Sen. Bernard Sanders held a town meeting Sunday inside a packed Montpelier High School cafeteria to discuss major cuts proposed by the U.S. Postal Service. He said the financial problems “can be corrected, the Postal Service can remain strong and jobs that are threatened can be saved.”
Press Release 11-6-11
More than 300 people jammed Sen. Bernie Sanders’ town meeting at Montpelier High School on Sunday about how to save the U.S. Postal Service. Sanders said he will introduce legislation this week to address the Postal Service’s financial woes without resorting to drastic cutbacks in service and massive layoffs.
He blamed the Postal Service’s money troubles largely on accounting issues, including a law requiring it to set aside retiree health and retirement benefits far in advance.
Sanders criticized Postal Service management for not focusing on smarter ways to solve their financial problems. “Our goal must be to make the post office smarter and more competitive. We should not be engaged in a series of actions which could eventually lead to the destruction of the Postal Service,” he said.
In an era of emails and the Internet, Sanders said barriers to modernization should be lifted to let the Postal Service compete with commercial rivals and set up new lines of business. “It is time for the Postal Service to move into the future, to offer Internet service, printing service, and all the other services appropriate for the modern age which are financially viable.”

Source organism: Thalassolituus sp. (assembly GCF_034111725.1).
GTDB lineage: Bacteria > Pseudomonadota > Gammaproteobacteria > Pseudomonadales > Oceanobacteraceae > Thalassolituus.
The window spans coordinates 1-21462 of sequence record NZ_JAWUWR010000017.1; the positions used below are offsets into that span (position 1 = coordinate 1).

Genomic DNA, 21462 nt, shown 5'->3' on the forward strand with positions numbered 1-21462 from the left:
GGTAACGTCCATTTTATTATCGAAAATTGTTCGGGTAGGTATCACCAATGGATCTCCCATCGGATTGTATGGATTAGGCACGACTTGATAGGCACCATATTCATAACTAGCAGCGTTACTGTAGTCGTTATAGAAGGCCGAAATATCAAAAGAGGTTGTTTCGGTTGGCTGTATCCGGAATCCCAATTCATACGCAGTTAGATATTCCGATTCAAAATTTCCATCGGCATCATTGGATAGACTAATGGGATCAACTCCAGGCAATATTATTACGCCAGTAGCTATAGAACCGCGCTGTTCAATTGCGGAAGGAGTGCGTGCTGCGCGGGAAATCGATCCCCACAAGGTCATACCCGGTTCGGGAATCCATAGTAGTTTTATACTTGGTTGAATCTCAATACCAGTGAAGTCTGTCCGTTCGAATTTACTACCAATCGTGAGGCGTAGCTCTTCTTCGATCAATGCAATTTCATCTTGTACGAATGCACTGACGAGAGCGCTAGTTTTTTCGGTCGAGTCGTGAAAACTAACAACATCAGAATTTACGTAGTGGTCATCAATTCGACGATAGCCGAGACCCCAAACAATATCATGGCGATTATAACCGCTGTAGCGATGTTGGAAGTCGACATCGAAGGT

Vermonters who filled all of the seats and lined the hall outside the high school cafeteria said the post office is essential in rural communities. “Look at the people here today,” said Bill Creamer of Bradford, Vt. who has worked for the post office for 24 years. “Senator, you take this back to Washington, Vermonters want their Postal Service.”
Sanders called the town meeting in response to Postal Service proposals to end Saturday deliveries, lay off 120,000 employees, close almost 3,700 post offices, including 15 in Vermont, and close 300 mail processing centers, including two in Vermont.
“In the midst of this horrendous recession, the last thing this country needs is to lose another 100,000 workers,” the senator said.